My grandfather, her husband, passed three years ago in December. For the last week of his life, we knew the end was near. I was there during the evenings to talk to him, sing to him, and hold his hand. I think it was a comfort to him. We played his favorite music and reminded him of days gone by. I was able to say goodbye properly.

With my grandmother, that was not at all the case. I told her goodbye through a window and went home and fretted because that was all I was able to do.

Sometimes life isn’t fair. Sometimes it doesn’t go as we intend. Sometimes the was seems so much better than the is.

Some of my best childhood memories are being at my grandparents’ house. Paw snuck us junk food. Maw pretended that she didn’t see it. We spent our days riding our bicycles everywhere, working with Paw in the garden, eating green plums off the tree and ripe tomatoes off the vine, eating watermelon in the summer, coming home as filthy as pigs, watching Saturday morning cartoons while eating cereal, and living the good life that country kids enjoy.

As for Maw, she lived through hard times. She buried two of her children, and then her husband. She had several back surgeries, health problems, and still worked hard in spite of those. She was from a different time when you got it done no matter what. She was tough as leather.

Even after a stroke slurred her speech and impeded her ability to walk, she did everything she could. Until she couldn’t.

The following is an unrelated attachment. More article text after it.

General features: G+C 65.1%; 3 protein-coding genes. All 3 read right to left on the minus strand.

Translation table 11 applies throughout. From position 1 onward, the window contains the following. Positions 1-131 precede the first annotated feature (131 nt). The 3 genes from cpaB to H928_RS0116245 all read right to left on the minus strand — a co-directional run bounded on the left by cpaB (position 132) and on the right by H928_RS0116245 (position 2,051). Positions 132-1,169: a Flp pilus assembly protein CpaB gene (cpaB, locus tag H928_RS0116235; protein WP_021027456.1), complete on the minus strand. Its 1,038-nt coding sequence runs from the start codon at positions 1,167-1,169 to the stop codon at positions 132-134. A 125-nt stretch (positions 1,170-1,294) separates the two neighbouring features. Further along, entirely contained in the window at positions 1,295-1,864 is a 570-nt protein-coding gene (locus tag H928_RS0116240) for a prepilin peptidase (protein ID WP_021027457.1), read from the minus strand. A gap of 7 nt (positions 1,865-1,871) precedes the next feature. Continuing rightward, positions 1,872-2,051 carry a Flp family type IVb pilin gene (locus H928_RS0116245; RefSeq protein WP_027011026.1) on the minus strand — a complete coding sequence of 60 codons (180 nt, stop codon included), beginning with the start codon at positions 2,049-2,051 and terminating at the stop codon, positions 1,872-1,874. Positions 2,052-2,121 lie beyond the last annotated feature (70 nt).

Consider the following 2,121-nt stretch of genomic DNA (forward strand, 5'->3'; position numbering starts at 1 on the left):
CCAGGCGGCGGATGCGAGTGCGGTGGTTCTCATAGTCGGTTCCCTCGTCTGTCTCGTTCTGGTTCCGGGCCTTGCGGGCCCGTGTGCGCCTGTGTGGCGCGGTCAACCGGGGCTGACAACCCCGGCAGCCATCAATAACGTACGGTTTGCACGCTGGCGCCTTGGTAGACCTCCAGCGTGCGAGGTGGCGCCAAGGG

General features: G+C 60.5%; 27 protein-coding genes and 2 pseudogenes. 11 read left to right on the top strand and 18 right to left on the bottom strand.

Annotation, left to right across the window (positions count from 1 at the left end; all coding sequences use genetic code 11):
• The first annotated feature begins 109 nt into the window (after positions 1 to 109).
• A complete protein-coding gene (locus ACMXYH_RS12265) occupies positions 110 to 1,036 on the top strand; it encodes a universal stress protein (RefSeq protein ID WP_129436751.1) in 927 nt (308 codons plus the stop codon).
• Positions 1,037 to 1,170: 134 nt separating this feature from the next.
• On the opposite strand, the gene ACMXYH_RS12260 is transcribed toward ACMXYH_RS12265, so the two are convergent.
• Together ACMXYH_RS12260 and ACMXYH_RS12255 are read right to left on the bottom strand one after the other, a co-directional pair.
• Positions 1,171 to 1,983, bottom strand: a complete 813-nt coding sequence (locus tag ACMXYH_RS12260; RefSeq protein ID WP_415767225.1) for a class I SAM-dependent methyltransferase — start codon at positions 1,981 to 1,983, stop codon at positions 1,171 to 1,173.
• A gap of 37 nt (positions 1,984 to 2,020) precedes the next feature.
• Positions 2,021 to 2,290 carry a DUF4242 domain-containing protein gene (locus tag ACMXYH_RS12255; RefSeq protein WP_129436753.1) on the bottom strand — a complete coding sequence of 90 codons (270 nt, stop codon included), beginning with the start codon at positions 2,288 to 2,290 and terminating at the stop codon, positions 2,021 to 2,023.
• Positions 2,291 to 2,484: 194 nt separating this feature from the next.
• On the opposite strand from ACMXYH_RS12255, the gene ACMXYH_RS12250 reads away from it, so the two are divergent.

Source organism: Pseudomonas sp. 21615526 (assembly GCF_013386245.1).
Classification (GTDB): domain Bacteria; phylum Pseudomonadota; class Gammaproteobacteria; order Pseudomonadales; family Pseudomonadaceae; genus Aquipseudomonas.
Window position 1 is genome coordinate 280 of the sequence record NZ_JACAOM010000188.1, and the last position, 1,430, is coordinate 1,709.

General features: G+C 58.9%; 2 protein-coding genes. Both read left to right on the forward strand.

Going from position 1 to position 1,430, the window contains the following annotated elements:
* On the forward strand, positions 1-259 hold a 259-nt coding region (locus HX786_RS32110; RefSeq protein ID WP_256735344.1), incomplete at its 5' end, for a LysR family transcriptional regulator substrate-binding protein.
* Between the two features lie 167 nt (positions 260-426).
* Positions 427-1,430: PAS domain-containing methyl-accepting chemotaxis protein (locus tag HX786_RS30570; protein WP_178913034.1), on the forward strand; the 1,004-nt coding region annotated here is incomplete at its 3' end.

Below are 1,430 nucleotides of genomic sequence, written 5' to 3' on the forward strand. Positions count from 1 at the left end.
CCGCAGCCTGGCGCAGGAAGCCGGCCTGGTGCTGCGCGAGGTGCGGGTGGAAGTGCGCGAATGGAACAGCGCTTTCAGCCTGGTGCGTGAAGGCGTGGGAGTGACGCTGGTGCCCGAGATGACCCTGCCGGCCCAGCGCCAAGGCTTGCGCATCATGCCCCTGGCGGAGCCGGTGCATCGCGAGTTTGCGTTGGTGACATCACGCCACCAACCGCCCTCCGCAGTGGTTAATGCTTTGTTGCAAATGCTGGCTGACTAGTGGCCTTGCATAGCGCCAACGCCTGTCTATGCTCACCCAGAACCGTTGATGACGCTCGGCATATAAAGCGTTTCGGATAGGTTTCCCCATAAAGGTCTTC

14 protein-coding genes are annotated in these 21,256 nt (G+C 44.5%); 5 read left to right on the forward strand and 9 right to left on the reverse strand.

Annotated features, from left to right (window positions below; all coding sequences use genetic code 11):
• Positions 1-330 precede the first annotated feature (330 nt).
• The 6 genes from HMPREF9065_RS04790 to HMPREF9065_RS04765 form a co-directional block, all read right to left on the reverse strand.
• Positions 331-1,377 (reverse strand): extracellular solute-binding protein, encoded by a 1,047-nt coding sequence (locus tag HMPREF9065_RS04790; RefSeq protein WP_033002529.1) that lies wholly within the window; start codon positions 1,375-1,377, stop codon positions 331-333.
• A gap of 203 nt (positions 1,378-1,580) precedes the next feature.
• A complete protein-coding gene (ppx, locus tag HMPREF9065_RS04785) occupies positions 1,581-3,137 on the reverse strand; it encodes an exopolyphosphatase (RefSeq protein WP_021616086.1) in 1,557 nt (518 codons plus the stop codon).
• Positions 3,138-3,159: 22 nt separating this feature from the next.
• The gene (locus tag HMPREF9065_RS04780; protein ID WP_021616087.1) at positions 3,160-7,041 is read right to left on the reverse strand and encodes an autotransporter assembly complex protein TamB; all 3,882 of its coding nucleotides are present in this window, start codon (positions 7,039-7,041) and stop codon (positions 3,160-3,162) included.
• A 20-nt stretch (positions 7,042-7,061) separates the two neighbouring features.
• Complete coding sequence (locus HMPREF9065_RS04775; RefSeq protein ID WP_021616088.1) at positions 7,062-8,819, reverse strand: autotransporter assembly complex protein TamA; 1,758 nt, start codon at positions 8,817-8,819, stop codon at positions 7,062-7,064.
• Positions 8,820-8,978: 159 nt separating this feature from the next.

When she closed her eyes for the final time on Earth, she was free. She is with those children she buried and reunited with my Paw. Her is is so much better than her was.

I’ll miss her, but I’d never be so selfish as to wish that away from her. She’s earned her is. I’ll cherish the was.

History & Memories

A customer reminded me the other day how important it is to document even the little things. She told me that she felt her descendants might not appreciate the closet full of journals that she’s filled over her lifetime and will someday leave behind. I told her that I would be thrilled to find that type of treasure written by my grandparents or any other member of my family.

It’s like my paternal grandmother’s recipes. Each one is a memory. Each recipe is a reminder of when we were all together and how that felt and what it meant. That’s why her hand written recipes would be worth more than gold to me.